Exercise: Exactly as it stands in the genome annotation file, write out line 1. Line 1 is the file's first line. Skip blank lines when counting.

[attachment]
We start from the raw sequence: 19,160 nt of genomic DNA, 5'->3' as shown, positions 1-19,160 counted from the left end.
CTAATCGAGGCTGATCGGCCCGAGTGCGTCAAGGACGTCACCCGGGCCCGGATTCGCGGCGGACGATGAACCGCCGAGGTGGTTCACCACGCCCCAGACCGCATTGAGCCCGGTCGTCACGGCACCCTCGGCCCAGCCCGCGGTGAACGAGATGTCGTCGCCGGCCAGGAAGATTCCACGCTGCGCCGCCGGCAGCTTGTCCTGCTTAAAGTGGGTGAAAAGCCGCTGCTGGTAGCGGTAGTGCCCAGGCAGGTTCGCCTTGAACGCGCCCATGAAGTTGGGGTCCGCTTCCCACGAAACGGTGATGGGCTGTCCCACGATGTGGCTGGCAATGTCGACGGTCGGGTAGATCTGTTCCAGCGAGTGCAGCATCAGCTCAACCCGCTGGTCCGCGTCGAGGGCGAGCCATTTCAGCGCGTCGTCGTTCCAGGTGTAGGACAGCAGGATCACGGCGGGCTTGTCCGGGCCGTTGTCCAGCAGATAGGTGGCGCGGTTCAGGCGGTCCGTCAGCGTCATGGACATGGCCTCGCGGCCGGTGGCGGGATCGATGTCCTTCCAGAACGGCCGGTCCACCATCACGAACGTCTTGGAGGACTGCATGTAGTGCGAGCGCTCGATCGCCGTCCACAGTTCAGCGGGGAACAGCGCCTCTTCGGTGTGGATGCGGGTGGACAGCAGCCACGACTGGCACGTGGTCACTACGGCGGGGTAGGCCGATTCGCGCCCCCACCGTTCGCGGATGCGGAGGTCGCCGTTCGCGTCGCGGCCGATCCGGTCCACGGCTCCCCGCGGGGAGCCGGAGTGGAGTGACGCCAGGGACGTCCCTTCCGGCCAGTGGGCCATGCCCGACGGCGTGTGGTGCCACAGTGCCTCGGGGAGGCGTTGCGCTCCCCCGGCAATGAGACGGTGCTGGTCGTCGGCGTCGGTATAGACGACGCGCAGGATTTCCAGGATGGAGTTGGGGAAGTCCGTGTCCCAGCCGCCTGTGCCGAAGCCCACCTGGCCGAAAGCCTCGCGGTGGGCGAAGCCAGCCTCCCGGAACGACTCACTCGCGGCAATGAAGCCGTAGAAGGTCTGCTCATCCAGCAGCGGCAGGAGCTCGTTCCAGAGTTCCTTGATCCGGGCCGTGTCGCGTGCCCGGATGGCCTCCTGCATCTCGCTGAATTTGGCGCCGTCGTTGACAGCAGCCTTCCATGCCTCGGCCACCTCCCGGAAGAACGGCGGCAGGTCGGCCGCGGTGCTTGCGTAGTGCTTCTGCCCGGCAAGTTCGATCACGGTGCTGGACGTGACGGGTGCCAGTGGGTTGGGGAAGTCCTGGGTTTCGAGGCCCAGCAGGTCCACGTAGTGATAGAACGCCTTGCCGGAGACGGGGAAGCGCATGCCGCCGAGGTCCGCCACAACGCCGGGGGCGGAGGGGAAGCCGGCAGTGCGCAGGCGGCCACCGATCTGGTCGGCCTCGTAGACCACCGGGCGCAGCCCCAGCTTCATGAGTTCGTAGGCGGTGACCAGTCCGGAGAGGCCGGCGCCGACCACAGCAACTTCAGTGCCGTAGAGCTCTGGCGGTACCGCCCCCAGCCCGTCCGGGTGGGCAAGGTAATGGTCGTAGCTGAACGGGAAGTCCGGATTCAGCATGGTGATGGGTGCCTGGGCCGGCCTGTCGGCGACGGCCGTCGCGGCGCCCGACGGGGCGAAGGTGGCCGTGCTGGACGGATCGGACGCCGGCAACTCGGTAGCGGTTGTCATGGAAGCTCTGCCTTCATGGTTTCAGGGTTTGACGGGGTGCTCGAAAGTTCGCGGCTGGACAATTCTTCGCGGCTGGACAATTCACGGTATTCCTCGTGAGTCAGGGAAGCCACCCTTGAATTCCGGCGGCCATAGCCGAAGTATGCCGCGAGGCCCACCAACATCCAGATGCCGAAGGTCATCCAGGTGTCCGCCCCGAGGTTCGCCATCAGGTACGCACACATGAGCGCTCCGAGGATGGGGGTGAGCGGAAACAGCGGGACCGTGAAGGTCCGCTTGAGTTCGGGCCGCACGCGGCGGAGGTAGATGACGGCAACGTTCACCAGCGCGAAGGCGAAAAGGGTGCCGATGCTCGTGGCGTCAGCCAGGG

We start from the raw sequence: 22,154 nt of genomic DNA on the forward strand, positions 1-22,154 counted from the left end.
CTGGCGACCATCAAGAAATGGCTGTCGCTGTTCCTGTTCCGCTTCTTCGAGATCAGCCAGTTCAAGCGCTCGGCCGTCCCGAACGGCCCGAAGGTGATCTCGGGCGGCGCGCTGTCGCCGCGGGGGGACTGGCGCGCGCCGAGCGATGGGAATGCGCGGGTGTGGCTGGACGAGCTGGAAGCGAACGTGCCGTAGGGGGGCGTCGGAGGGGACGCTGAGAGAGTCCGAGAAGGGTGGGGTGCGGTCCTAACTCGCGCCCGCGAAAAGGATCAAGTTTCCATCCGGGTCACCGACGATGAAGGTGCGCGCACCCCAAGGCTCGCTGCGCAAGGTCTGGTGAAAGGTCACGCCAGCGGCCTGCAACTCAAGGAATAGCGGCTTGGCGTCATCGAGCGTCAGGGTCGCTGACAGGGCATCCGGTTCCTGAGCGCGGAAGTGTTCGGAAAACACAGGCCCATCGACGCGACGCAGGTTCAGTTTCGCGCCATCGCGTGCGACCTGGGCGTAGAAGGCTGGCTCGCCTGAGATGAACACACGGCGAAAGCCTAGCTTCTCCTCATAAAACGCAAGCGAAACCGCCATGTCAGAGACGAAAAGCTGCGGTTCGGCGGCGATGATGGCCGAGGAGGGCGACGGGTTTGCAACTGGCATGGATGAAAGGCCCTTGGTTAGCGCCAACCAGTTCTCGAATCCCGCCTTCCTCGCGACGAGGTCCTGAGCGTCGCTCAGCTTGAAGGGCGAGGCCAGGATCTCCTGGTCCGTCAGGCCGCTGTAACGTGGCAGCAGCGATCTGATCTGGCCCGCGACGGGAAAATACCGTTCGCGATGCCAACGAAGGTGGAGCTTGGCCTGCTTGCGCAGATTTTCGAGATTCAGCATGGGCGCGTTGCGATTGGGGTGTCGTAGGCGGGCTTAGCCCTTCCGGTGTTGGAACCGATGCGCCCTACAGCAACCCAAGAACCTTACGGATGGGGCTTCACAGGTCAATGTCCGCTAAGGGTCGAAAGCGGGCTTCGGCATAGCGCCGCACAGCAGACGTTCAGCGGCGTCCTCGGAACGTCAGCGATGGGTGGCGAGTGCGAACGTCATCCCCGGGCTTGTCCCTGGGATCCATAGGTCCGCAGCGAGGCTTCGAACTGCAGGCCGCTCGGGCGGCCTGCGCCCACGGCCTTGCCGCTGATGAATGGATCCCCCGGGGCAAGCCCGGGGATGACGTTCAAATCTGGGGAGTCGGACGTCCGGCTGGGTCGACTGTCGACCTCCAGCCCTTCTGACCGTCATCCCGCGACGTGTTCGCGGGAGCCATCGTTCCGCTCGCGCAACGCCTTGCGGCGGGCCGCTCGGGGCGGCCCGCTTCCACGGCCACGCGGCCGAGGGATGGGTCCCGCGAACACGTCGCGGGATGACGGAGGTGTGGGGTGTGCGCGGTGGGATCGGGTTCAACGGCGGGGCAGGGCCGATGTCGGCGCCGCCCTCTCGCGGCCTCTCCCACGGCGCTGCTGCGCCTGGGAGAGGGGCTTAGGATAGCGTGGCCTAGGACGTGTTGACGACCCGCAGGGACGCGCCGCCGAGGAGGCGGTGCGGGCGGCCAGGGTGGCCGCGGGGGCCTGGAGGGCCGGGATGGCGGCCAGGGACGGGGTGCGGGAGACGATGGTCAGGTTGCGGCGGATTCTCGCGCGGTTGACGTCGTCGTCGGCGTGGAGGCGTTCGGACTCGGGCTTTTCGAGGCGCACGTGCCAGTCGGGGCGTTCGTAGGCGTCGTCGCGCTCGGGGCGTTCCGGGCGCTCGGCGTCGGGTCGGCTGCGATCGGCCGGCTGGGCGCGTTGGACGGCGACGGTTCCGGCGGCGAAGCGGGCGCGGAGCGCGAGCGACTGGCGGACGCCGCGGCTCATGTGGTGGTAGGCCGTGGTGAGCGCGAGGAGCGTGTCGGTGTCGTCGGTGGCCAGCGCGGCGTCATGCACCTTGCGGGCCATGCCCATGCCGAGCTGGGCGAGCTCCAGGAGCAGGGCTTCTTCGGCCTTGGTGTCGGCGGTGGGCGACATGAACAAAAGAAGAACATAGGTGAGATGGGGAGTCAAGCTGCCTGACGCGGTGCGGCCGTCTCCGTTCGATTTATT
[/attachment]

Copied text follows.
We start from the raw sequence: 19,160 nt of genomic DNA, 5'->3' as shown, positions 1-19,160 counted from the left end.